3 foods to add (and lose) from your diet for better skin
There's no question that bad food choices can have a massive impact on your waistline. But, did you know your grocery list could be doing just as much damage to you skin? According to Health24: “when it comes to your skin, you really are what you eat”.
3 foods to add for better skin
Holistic nutritionist, Julie Mancuso, is nuts for good skin.
She explains that "nuts and seeds, particularly almonds, are a natural anti-inflammatory, so they also can help treat skin disorders such as acne, psoriasis and eczema," These nuts also contain Vitamin E which has antioxidant properties that support healthy skin growth.
So if you want to keep your breakouts to a minimum, chewing on some almonds may help.
Fresh fruit and vegetables
Orange, red and green vegetables contain powerful antioxidants that help to protect skin from the cellular damage caused by smoking, pollution and sunlight which can cause wrinkling and age spots.
These vegetables also contain beta-carotene (found in pumpkin, carrots and sweet potatoes) which is “a compound that converts into vitamin A, which helps prevent dry, flaky skin, and reduces lines and wrinkles," says New York City dietitian Tanya Zuckerbrot.
Olives and olive oil
According to Dr. Nicholas Perricone, a board-certified dermatologist and author of Ageless Face, Ageless Mind, the antioxidant and anti-inflammatory properties of olives and olive oil “don’t just benefit you on the inside—they soften your skin, too”.
They provide antioxidants that reduce inflammation. Also, in addition to working olive oil into your daily diet, you can apply it as a lip gloss and skin soother, as needed.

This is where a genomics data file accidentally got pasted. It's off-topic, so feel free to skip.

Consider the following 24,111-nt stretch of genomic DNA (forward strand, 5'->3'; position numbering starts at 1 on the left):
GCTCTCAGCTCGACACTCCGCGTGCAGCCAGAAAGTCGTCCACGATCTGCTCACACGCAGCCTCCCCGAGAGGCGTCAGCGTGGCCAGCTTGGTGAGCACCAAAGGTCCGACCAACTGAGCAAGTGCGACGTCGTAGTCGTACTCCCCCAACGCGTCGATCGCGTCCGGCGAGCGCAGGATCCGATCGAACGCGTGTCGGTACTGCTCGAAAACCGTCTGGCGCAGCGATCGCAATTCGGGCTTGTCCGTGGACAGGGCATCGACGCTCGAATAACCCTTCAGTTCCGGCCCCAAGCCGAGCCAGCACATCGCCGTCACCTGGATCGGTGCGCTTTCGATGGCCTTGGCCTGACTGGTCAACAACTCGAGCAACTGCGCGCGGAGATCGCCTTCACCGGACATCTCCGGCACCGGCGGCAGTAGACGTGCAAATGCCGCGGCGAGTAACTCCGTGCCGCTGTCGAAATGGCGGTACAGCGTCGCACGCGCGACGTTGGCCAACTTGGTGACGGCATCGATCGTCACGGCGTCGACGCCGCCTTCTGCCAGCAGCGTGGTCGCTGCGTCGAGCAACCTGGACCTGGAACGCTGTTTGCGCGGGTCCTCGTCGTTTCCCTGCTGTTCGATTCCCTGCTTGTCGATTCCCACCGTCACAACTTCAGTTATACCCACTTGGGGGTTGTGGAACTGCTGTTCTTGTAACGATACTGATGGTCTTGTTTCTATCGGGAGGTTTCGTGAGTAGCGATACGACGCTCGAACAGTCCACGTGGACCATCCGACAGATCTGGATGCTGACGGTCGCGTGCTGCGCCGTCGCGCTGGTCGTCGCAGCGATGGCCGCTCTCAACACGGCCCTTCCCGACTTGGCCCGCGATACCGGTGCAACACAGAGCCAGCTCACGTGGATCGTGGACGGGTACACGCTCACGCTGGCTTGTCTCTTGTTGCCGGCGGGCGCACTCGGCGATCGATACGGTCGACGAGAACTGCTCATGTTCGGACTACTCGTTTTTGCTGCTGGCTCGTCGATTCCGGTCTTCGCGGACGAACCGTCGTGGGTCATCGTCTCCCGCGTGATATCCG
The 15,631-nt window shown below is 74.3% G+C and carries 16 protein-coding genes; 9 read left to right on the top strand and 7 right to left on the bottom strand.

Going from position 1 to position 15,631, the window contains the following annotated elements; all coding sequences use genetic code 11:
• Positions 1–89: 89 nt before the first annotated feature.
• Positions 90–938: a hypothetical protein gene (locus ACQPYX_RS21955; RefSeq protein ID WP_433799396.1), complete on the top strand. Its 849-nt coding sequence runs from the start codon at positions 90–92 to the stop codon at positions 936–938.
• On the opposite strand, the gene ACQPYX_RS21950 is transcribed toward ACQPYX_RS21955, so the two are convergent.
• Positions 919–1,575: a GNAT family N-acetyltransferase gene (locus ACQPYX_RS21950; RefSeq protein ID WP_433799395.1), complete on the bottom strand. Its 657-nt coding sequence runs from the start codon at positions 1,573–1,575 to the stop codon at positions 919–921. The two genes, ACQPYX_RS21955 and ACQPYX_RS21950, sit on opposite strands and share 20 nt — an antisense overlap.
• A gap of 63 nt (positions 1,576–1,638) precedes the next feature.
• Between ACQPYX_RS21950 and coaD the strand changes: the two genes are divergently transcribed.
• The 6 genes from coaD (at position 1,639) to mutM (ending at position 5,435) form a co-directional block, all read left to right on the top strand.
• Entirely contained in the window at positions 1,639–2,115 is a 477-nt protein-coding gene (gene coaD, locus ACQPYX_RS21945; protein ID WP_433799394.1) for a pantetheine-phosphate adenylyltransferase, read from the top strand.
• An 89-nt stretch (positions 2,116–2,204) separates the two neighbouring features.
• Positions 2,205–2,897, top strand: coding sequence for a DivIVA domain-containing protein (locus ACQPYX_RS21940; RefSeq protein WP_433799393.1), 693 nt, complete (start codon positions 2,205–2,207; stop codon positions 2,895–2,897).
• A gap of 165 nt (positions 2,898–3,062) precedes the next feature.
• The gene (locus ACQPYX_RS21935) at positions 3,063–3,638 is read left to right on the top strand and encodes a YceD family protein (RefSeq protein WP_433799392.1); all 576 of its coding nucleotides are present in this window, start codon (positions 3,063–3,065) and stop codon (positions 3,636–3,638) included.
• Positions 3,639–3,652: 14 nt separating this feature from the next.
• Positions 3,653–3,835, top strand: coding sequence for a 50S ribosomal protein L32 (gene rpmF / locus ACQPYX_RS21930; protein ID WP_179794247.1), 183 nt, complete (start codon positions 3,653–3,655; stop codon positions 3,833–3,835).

3 foods to avoid for better skin
According Jessica Wu, dermatologist to Hollywood's most beautiful faces (including Katherine Heigl and Kimora Lee Simmons), “sugar can weaken our immune system, and when our immune systems are suppressed, our bodies aren’t as effective at fighting off bacteria which is a leading cause of acne and other inflammatory skin conditions.
Translation: More bacteria, more toxins, worse skin.
Starches like white bread, pasta and white rice cause rapid spikes in blood sugar, which leads to inflammation in the body.
According to Julie Upton, a registered dietitian and co-founder of Appetite for Health, “this process produces enzymes that break down collagen and elastin, giving you sagging skin and wrinkles”.
Additionally these starches (because of their high-glycemic index) also spark breakouts.
So the next time you're craving that bowl of pasta, you may want to think about opting for the whole grains option.
Alcohol is a natural diuretic, which means the more you drink, the more dehydrated you become.
It saps the natural moisture from your skin as well, which can make those wrinkles and fine lines seem like bigger deals.
It can also trigger outbreaks, according to Dr. Schultz. But, we are sure that one glass of wine won’t kill. Just don't smoke!